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I don't think that's right. If you want to make sensible policy you have to understand your policy tools. Money and accounting are powerful policy tools, so you need to understand how the institutions in your economy react to them.

No. If you want to make sensible policy, you have to decide what sensible policy looks like, and make your policy aims clear, objective, and explicit.

You can't allow your tools to define that for you - which is what money and accounting do.

Economics is a political tradition. It's not a fact of nature. It's one particular proposed solution to one set of problems.

That it is illegal, in violation of good business practise or not remunerative.

That's a circular definition - apart from the "illegal" part. (And we know from Goldman etc that even that's up for debate.)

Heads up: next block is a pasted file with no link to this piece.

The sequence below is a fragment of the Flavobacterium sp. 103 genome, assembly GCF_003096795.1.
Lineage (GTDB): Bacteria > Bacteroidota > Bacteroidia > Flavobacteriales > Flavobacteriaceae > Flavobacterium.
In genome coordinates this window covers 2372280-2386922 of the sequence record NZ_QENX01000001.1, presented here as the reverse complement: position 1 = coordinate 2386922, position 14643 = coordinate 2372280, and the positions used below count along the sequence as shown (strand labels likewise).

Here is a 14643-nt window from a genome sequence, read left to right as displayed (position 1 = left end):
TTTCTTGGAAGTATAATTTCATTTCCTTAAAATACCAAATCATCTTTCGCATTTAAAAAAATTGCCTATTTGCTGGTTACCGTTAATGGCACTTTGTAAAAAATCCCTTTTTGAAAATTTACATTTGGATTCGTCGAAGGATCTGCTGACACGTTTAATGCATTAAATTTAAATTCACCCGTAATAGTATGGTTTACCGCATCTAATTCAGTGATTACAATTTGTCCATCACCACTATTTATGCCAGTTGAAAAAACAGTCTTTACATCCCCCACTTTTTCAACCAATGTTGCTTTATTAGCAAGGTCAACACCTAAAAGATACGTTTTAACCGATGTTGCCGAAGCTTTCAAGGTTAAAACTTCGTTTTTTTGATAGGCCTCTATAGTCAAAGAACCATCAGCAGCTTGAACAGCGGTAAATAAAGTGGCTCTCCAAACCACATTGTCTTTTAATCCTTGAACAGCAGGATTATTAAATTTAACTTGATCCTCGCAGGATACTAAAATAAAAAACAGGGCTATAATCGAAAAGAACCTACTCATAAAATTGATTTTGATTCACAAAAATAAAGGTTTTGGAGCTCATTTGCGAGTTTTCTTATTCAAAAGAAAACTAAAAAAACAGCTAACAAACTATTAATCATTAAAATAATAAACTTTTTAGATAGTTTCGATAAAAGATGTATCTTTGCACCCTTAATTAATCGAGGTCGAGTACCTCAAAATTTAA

It doesn't examine what "not remunerative" means socially.

E.g. if a business is "remunerative" because it destroys other businesses and social networks, is that really a valid criterion for its continued existence?

But I've yet to see any evidence that properly run and supervised banks are sufficiently more corrupt, wasteful an incompetent than properly run and supervised politicians elsewhere in society.

If you accept that banking is essentially strategic planning - which I agree with, up to a point - it becomes inevitable that banks cannot remain supervised and accountable, because they're already at the top of the political food chain and are able to wrap it around themselves.

If banks and businesses are implicitly political, they should be explicitly democratically accountable.

If they're not democratically accountable, they have no business making policy.

Otherwise this:

Honesty and competence in your politicians: Accept no substitute.

is an impossibility.

by ThatBritGuy (thatbritguy (at) googlemail.com) on Fri May 13th, 2011 at 05:38:58 AM EST
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